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September 19, 2006

respect for english language learners

In my time floundering around teaching adult ESL classes, I learned a couple things: 1) Attending ESL classes is like making regular visits to the gym -- everybody wants to do it, but few darken the doorstep more than a few times, and 2) as with fitness, adults who stick with a plan -- at work, in a class, or at home -- deserve tremendous respect.

It is a tough, uphill climb.

In yesterday's Houston Chronicle, an excellent article explored the challenges faced by adult English language learners.

"Many immigrants don't speak English, but it's not because they are lazy or don't want to learn it or want to make everyone else speak Spanish or Vietnamese. They just have other priorities like providing for their basic needs," says Nelson Reyes, executive director of the Gulfton Area Neighborhood Organization.

I've asked myself, why do some succeed while others don't? I think of some I've known to succeed (not all have been my students):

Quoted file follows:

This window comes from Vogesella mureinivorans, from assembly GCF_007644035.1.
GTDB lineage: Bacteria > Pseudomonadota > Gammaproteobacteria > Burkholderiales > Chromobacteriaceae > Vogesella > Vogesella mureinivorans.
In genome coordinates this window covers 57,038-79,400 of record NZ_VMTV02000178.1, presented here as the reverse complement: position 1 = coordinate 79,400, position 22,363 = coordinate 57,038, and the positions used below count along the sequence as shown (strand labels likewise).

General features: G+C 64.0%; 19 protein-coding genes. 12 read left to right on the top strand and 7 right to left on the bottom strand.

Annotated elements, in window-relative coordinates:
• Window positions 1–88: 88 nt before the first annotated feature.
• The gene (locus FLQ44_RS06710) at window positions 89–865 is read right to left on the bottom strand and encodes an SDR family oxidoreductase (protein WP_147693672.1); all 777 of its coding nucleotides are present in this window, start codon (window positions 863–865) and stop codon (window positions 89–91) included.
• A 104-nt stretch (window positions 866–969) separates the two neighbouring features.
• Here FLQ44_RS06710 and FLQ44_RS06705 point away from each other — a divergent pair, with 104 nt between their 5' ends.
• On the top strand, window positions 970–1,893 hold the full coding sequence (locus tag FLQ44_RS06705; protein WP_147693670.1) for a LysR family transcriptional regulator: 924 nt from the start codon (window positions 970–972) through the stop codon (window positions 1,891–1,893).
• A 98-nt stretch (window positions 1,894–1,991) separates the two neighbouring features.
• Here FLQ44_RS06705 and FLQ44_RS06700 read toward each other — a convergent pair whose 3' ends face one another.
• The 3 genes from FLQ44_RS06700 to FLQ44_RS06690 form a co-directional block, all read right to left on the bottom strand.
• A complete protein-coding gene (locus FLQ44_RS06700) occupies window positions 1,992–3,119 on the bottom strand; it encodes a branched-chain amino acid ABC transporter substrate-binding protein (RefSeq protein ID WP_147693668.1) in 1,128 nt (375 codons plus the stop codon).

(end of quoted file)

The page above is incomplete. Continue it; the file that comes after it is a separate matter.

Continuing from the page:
I think of my mother-in-law who learned over the years by watching cartoons with the kids and grandkids, listening to English-language radio and laughing at her mistakes (she still won't say sabana (sheet) in English -- for fear of cursing).

Of Angel who told his boss about my ESL class -- resulting in the boss taking him under his wing -- and teaching him English on the job.

Of Carol who has attended classes on and off for years at her local library -- and is now in the advanced course.

And of Neilys who stuck with my class, faithfully did her homework and used English whenever possible -- she now works as a Wal-Mart cashier interacting with the public every day.

Why did they succeed? Natural ability? Persistence over time? Supportive family and community? Asking questions? Great curriculum? Teacher competence? Fearlessness?

I'm so proud of those who have succeeded, but also concerned about those that haven't. Did I in any way contribute to their discouragement? Did they feel that they couldn't succeed in my class. I confess that I most enjoy teaching those with high literacy levels (some high school or greater). It is hard for me to effectively teach those with lower literacy levels -- not because of an inability to learn, but rather, because of my struggles to teach without relying on text.

Perhaps it is my very framework of teaching that needs to change. Maybe it isn't about transmitting information and more about leading the students on an exploration...

...so where does the teacher go to learn?

Posted by almamia at September 19, 2006 11:00 AM


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